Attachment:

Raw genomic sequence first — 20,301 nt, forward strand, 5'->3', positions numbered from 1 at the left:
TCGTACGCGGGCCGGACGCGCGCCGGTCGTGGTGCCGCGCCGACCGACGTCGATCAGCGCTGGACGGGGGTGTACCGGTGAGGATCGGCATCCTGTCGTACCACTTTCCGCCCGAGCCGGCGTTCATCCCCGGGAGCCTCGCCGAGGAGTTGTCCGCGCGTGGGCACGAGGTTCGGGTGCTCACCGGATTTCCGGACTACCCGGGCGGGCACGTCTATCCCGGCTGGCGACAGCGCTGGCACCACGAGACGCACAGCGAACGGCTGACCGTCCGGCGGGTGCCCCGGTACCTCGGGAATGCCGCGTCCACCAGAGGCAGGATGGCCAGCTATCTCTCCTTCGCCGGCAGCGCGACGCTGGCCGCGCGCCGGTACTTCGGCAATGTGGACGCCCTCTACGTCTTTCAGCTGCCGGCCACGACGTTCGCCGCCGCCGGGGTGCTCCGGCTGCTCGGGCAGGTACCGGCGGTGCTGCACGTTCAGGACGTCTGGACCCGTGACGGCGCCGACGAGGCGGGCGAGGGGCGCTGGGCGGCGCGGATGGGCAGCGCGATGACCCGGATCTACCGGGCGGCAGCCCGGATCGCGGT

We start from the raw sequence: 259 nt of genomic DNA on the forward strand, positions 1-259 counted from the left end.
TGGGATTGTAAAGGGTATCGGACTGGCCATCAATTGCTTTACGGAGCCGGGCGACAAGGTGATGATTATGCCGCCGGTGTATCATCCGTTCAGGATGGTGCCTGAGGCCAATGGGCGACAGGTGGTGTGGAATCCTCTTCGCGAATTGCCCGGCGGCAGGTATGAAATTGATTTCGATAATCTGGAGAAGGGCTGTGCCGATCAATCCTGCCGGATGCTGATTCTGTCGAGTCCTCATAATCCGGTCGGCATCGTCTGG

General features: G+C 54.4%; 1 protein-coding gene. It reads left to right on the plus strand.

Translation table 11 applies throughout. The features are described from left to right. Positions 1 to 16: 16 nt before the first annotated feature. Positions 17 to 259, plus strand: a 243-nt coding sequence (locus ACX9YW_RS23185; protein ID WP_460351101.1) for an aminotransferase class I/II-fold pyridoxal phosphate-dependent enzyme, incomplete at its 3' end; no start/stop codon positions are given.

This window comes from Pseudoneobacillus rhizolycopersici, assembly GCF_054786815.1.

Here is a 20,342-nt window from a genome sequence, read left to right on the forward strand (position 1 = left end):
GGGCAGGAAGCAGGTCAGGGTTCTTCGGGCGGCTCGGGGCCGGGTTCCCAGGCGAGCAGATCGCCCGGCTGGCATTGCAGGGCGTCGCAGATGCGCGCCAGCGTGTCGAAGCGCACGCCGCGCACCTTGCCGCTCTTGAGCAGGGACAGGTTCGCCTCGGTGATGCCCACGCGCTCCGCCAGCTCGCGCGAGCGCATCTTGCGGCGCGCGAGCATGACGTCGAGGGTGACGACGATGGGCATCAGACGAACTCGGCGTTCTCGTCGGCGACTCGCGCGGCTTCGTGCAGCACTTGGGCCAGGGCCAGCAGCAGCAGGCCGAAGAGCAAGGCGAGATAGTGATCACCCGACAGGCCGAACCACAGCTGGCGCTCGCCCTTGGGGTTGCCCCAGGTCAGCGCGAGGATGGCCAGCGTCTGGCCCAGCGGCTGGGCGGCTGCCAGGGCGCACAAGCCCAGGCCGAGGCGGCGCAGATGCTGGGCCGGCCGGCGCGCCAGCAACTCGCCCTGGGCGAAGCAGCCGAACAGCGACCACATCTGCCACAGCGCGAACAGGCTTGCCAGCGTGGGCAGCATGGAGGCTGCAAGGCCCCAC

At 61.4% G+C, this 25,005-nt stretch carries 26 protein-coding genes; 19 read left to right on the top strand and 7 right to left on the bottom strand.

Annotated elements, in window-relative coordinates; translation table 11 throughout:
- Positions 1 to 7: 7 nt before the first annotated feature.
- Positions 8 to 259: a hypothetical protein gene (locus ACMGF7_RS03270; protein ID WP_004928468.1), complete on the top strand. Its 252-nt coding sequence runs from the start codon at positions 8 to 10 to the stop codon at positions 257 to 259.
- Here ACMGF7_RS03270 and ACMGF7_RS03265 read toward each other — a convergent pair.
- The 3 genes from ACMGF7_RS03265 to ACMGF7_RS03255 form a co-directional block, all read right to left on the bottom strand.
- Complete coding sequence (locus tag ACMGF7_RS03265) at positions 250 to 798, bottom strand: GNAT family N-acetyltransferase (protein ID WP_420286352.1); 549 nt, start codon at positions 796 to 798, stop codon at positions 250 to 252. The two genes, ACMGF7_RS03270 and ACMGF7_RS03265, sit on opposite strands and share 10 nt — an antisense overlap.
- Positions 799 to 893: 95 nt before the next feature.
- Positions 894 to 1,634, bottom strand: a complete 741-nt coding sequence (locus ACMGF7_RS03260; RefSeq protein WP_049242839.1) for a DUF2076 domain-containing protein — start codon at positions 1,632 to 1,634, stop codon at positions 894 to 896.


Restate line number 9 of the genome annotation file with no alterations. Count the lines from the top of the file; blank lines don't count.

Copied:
GGGCAGGAAGCAGGTCAGGGTTCTTCGGGCGGCTCGGGGCCGGGTTCCCAGGCGAGCAGATCGCCCGGCTGGCATTGCAGGGCGTCGCAGATGCGCGCCAGCGTGTCGAAGCGCACGCCGCGCACCTTGCCGCTCTTGAGCAGGGACAGGTTCGCCTCGGTGATGCCCACGCGCTCCGCCAGCTCGCGCGAGCGCATCTTGCGGCGCGCGAGCATGACGTCGAGGGTGACGACGATGGGCATCAGACGAACTCGGCGTTCTCGTCGGCGACTCGCGCGGCTTCGTGCAGCACTTGGGCCAGGGCCAGCAGCAGCAGGCCGAAGAGCAAGGCGAGATAGTGATCACCCGACAGGCCGAACCACAGCTGGCGCTCGCCCTTGGGGTTGCCCCAGGTCAGCGCGAGGATGGCCAGCGTCTGGCCCAGCGGCTGGGCGGCTGCCAGGGCGCACAAGCCCAGGCCGAGGCGGCGCAGATGCTGGGCCGGCCGGCGCGCCAGCAACTCGCCCTGGGCGAAGCAGCCGAACAGCGACCACATCTGCCACAGCGCGAACAGGCTTGCCAGCGTGGGCAGCATGGAGGCTGCAAGGCCCCAC